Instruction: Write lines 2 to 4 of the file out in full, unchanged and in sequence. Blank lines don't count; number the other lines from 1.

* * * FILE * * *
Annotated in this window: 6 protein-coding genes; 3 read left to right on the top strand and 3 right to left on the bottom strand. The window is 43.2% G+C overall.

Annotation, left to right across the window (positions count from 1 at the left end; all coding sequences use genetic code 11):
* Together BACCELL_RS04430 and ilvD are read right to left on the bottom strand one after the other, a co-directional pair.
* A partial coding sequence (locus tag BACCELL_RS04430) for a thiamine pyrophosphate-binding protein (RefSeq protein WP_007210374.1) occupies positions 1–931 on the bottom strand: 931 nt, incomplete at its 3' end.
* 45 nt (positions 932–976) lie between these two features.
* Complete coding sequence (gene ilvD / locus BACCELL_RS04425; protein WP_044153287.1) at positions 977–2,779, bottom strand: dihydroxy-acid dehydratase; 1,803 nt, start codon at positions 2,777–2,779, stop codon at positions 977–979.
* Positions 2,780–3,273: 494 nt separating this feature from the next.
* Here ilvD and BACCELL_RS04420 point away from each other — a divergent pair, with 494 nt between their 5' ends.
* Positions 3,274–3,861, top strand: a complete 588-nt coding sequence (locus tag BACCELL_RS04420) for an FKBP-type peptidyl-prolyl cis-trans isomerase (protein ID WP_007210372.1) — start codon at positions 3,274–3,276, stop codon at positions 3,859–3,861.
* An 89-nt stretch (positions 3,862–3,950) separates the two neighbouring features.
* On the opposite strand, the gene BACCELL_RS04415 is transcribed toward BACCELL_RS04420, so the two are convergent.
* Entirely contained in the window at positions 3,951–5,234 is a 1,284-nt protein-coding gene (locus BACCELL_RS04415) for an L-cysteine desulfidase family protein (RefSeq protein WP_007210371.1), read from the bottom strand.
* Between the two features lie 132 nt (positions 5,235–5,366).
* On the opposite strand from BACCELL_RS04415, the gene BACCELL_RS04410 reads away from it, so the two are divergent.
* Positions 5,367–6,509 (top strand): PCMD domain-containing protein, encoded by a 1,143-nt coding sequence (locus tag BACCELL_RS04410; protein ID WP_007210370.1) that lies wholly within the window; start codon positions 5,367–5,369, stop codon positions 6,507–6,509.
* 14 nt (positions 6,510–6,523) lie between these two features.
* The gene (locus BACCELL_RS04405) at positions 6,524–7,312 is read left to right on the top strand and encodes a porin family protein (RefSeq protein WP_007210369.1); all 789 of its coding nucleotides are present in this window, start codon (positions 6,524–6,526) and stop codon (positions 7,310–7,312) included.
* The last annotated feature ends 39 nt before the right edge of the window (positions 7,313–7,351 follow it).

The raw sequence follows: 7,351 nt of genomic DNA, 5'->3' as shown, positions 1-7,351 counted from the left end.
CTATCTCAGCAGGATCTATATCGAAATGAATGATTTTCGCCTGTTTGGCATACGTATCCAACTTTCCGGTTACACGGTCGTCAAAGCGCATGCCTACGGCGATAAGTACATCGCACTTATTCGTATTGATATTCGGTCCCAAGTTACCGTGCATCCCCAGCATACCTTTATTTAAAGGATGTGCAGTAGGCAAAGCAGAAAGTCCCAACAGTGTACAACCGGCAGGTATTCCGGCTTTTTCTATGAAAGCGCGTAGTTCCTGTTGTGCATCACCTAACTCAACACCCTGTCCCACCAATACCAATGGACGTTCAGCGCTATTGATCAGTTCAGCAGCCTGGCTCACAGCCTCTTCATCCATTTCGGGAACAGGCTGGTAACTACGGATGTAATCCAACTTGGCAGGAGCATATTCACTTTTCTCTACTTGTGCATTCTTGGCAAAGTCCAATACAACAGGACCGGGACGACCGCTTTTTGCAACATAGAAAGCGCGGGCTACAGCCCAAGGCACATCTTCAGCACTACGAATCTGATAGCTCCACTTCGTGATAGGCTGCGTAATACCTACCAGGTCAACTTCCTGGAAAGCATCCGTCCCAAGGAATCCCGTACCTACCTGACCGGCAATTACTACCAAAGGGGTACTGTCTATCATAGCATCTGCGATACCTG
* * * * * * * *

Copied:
Annotation, left to right across the window (positions count from 1 at the left end; all coding sequences use genetic code 11):
* Together BACCELL_RS04430 and ilvD are read right to left on the bottom strand one after the other, a co-directional pair.
* A partial coding sequence (locus tag BACCELL_RS04430) for a thiamine pyrophosphate-binding protein (RefSeq protein WP_007210374.1) occupies positions 1–931 on the bottom strand: 931 nt, incomplete at its 3' end.